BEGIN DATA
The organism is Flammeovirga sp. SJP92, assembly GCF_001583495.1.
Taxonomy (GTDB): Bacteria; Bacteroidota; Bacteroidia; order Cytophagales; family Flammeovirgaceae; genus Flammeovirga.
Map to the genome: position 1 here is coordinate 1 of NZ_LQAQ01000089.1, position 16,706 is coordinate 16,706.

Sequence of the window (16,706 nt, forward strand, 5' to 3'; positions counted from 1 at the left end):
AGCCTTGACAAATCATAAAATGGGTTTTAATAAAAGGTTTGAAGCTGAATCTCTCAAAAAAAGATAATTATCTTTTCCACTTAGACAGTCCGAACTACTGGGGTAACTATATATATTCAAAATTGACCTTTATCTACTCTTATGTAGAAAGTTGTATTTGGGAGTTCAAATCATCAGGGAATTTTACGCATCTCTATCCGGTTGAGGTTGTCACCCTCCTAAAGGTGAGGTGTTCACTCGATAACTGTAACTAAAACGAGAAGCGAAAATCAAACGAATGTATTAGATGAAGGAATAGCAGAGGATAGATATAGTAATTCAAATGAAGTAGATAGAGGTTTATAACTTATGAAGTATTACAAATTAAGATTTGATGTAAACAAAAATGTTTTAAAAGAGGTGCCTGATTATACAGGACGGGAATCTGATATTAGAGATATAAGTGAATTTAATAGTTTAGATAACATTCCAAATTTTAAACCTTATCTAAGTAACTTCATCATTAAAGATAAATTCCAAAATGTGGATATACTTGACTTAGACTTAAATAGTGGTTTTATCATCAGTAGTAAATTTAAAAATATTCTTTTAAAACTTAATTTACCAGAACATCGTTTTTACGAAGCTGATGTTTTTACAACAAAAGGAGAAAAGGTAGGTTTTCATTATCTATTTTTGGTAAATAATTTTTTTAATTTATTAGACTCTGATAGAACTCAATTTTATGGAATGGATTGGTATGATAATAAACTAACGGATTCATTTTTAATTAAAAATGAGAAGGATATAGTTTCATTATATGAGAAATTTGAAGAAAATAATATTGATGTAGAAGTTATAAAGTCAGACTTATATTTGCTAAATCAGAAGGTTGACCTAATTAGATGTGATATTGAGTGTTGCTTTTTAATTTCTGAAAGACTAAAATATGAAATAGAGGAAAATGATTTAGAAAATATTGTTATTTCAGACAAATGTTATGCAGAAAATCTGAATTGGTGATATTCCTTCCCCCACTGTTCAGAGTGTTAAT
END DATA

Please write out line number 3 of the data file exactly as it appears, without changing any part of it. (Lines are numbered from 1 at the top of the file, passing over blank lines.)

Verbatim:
Map to the genome: position 1 here is coordinate 1 of NZ_LQAQ01000089.1, position 16,706 is coordinate 16,706.